Taking a global perspective means incorporating both U.S. and international stocks in your portfolio. The market place is truly global and when it comes to investing, geographical location matters a lot less than it used to. Depending on your return objectives and risk tolerance, your international allocation should be 5-25% of your total stock market investments and the international weighting necessary for truly global exposure is likely to increase over time as global trends become even more entrenched. Investing in international stocks still carries risks, but if you limit your international exposure you may miss out on attractive growth opportunities as well as the increased diversification that can help buffer your portfolio against market downturn.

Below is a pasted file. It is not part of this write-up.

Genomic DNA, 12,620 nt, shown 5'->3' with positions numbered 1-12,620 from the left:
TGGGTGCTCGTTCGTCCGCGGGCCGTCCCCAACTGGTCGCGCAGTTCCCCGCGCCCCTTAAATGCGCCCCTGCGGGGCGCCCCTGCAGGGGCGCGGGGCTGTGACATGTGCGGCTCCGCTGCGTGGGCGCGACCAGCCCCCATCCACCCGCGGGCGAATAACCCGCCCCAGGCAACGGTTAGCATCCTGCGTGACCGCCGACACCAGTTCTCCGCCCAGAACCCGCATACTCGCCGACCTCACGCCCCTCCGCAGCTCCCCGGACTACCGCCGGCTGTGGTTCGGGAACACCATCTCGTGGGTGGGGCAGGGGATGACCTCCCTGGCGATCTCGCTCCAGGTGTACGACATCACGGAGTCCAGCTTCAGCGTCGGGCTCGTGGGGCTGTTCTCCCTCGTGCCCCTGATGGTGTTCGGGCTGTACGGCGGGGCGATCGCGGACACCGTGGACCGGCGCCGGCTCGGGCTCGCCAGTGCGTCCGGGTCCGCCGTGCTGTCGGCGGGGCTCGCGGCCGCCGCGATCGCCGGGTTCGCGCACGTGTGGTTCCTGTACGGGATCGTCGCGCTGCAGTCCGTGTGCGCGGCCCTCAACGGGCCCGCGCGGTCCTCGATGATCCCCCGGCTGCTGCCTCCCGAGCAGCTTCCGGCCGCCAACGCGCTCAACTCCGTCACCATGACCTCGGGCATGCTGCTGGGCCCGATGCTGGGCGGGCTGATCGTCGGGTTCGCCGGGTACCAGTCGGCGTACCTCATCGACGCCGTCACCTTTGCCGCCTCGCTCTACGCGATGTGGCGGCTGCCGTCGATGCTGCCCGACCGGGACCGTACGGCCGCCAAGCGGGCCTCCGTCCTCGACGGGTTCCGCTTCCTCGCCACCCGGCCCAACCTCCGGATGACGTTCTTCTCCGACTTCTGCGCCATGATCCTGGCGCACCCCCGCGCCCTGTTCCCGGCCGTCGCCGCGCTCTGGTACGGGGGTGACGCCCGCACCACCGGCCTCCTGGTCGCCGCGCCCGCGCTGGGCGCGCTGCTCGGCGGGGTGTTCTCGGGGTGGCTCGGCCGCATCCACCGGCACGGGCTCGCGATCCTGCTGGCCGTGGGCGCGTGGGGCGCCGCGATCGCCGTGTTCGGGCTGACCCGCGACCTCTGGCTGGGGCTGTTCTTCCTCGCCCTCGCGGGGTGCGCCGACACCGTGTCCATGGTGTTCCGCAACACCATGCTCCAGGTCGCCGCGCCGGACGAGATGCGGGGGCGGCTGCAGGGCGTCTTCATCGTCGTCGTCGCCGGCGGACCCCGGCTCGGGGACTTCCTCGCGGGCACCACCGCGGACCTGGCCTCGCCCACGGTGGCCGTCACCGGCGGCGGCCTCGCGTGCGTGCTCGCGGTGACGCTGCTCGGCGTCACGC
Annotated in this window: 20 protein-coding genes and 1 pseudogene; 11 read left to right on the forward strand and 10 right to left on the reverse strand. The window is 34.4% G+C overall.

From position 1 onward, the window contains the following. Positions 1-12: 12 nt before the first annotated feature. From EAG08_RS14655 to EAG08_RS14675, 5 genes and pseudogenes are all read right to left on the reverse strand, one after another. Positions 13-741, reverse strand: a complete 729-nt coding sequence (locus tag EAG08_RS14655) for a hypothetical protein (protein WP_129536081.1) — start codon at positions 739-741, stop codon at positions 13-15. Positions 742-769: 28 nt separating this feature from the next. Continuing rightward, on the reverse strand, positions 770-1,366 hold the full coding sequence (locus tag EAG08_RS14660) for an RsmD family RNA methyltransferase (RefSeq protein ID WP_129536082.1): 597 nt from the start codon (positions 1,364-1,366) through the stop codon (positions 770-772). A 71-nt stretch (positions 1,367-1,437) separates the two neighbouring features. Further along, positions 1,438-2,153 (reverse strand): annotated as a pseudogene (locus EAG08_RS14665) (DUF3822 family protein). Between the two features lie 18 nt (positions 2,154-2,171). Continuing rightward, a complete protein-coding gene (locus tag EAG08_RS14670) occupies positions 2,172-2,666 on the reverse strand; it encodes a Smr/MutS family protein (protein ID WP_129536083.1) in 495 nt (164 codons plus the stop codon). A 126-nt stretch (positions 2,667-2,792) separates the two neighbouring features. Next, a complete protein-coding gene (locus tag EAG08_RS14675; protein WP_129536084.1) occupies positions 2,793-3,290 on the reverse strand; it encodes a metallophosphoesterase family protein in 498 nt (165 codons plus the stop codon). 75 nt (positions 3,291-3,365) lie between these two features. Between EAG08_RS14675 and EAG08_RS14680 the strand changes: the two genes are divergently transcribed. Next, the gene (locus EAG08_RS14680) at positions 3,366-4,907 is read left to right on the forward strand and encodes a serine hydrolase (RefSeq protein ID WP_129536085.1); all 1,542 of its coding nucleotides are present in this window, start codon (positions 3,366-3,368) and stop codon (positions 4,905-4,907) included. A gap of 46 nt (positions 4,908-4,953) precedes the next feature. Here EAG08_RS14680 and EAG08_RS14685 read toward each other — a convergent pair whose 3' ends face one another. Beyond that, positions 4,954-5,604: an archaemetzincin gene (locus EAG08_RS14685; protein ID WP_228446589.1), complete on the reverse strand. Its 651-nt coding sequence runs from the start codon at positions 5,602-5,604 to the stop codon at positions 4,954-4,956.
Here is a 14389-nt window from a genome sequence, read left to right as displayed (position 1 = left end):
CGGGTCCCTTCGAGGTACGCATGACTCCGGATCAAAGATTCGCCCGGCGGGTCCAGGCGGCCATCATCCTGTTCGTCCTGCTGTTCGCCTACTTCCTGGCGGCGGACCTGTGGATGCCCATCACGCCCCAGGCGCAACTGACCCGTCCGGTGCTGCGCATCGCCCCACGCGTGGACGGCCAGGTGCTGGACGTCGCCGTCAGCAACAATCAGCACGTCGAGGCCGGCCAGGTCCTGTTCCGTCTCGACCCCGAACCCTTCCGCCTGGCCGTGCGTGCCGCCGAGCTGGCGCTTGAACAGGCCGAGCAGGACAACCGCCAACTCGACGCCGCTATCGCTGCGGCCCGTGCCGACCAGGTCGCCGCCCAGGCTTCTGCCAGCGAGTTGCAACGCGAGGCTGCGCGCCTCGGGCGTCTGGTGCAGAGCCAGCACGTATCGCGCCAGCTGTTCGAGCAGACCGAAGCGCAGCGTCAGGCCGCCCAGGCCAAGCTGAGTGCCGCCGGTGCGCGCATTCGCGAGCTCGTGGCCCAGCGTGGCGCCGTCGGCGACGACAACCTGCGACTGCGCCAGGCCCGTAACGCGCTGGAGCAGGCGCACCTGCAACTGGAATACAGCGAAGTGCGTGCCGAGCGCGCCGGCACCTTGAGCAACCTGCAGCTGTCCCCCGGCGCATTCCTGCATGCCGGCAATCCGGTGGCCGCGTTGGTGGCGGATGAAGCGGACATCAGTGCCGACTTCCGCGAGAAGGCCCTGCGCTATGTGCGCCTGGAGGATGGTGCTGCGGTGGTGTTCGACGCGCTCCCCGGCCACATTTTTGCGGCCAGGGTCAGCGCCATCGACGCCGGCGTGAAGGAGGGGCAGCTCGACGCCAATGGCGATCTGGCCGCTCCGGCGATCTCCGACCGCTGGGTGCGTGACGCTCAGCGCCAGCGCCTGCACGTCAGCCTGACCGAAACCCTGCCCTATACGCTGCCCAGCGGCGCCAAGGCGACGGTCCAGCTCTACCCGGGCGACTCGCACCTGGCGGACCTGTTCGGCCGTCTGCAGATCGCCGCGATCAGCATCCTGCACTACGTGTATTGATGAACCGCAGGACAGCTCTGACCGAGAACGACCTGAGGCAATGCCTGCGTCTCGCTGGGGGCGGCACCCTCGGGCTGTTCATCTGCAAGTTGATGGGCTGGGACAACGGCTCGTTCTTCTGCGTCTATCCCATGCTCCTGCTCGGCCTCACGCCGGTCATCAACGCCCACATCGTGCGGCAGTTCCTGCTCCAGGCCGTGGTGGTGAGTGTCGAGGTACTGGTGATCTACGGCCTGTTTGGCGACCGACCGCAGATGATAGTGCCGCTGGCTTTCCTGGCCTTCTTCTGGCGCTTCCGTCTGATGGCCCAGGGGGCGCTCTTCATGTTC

Simply put, home bias (or 'home country bias') is the conscious or unconscious choice of investors to invest the entirety or majority of their assets in domestic investment products – we're inclined to believe in and root for the things that we know best. While this may be human nature, home-country bias limits an investor's universe of available opportunities. Worse, it may not be prudent given the nature of today's global markets: roughly half of all global companies are based outside the United States, which corresponds to global gross domestic product ratios.
Get more information on why global diversification matters.